Painting Tips
Grey scales. GET SOME OF THESE. You can make your own or find them in a number of places, often with photographic materials. Remember how Value Is Everything? These will help you determine value. The one on the left was included in a pad of disposable palette sheets; the one on the right I made myself for a workshop.

Here's how it works: Put the scale on a photo reference, and you can see where a particular area falls on the scale. Squint your eyes and you'll see that the sky is somewhere around 3 or 4. Turn the scale over so the white is showing, and you can see what color something really is. The white is a palate cleanser for the eyes—you're not influenced by the surrounding hues. If your scale doesn't have holes in it, make them with a paper punch.

Premix all (or most) of the scene's colors on your palette before you start painting. It may seem tedious, but it's MUCH easier to compare the colors right next to each other than comparing paint already on the canvas with paint on the palette. You can read more about this here.

It's well worth it to finish your paintings with varnish. It evens out inconsistencies of gloss/matte in the paint, and it protects the painting from dust. Dust is actually very harmful; the particles are abrasive and will scratch the painting over time. I like this particular varnish because it can be used on a painting that hasn't fully cured yet - oil paintings can take months to dry completely, and if someone wants to buy my painting I'm not going to make them wait 6 months until I can varnish it :-)  This brand can be used on an oil painting that is dry to the touch. Put it on very thinly with a soft brush.

• Simplifying a photo to a limited number of greys in Photoshop (value, again).

[Before I write about editing photos on the computer, I have to say this: Adjusting your image with software can be a priceless learning tool. But make sure it's a limited tool: use it to build your chops, for a limited amount of time or limited number of paintings. Don't become dependent on it.]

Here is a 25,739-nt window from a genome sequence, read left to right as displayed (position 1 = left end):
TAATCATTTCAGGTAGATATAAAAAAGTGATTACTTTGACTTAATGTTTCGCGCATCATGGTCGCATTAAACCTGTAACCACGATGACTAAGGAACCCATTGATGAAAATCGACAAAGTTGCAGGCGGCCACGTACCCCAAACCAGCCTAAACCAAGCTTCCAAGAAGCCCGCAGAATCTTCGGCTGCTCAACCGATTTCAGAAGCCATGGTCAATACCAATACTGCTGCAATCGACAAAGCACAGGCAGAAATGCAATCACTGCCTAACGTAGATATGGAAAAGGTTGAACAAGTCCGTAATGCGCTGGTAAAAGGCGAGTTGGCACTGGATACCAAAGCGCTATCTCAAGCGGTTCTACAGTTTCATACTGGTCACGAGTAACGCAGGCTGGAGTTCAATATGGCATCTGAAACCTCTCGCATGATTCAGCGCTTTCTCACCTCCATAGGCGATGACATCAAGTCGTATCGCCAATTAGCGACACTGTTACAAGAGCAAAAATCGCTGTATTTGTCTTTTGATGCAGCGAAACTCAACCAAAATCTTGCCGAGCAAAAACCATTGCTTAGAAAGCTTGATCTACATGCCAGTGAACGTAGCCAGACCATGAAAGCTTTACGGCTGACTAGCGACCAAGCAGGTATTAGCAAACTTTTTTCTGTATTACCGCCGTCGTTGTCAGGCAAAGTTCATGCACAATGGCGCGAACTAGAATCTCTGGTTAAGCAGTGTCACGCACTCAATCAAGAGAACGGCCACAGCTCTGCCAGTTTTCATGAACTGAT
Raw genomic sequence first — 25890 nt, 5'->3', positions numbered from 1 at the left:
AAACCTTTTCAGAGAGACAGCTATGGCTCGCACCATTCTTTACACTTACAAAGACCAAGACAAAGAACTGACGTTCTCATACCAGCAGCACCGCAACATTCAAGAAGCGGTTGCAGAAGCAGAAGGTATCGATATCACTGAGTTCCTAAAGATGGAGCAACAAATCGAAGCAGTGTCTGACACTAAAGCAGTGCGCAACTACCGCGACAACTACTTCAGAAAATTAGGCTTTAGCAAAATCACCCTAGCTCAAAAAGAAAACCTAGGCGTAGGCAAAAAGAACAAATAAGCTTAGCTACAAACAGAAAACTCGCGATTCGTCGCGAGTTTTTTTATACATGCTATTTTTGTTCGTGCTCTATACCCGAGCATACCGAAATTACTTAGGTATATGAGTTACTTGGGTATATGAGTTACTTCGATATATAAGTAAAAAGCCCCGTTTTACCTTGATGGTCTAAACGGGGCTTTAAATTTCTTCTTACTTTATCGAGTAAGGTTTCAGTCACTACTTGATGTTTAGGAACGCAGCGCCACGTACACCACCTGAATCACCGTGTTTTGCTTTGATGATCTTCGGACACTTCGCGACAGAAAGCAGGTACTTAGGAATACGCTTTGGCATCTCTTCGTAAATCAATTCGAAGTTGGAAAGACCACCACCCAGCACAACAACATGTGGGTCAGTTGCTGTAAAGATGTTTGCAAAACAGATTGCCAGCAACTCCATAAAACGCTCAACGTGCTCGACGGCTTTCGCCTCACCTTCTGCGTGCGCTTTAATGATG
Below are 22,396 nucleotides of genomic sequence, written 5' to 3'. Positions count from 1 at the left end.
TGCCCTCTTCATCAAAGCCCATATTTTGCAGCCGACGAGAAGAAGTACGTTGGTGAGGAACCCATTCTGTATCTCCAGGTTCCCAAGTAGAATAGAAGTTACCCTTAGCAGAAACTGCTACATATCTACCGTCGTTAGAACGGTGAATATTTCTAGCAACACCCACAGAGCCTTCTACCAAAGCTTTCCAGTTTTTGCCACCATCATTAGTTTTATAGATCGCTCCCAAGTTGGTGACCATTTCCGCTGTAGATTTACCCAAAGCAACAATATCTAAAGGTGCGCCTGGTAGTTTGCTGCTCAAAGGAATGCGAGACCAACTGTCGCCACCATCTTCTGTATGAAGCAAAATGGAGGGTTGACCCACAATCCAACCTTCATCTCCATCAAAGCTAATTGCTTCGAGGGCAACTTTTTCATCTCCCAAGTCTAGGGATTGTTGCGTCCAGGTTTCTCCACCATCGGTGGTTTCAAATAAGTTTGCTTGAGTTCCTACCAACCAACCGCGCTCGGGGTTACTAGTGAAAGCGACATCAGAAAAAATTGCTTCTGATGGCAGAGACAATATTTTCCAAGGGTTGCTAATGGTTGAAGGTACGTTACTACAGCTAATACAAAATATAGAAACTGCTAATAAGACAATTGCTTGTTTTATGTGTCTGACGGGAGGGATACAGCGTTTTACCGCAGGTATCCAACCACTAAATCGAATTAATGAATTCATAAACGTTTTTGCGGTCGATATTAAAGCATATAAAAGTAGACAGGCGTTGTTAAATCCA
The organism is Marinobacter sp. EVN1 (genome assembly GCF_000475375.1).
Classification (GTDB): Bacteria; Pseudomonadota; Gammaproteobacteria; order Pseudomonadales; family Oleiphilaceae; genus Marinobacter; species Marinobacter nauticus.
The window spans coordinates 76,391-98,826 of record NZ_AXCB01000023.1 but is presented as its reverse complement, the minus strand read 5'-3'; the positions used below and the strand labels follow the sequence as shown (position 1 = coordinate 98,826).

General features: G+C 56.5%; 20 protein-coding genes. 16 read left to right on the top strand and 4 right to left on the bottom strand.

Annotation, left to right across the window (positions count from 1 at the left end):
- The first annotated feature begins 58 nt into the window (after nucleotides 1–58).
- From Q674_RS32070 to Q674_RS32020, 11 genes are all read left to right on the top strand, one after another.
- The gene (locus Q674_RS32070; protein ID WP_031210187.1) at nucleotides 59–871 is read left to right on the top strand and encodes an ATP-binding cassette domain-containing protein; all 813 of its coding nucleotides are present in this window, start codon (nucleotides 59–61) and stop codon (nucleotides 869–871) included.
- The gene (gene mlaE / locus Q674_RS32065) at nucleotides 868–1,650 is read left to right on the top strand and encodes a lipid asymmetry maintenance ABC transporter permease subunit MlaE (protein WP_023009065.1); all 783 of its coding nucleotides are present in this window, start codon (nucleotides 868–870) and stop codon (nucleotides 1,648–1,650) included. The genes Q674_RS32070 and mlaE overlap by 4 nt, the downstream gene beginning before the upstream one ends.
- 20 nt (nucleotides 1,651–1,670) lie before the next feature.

This technique can be really useful when you're overwhelmed with a complicated scene. Value is everything, and if you get it right, the colors don't even matter. See some good examples of that principle here.


This is a photo of a town in Bulgaria, from the Virtual Paintout's April location. To me, this is a fairly complex scene with a lot of shapes and planes. This technique is also useful for a photo where the lights and shadows aren't obvious, such as an overcast day.


Open the image in Photoshop. Then,  Duplicate the Layer so you're working on a copy.

Make sure you've selected the new layer before you start. You can tell it's selected because it's highlighted with blue.

From the "Image" menu, choose "Adjustments: Black and White..."  You'll be presented with a dialog box where you can try out different presets for different effects. Or, just click the "OK" button to use the default.

Then, from the "Image" menu, choose "Posterize..."  You can set the number of greys to use. I generally use 3 to 5 levels; more than that isn't helpful. 

It's so much easier to see the lightest and darkest parts of the painting now, and to make comparisons between shadowed areas.

A caveat: Photoshop will make the lightest parts of your photos white and the darkest parts black. In real life, the scene (and your photo) may not have that extreme of a value range. Maybe there's nothing in the scene that's as light as white or as dark as black. So remember that you're looking at a relative range, and adjust accordingly.

The End.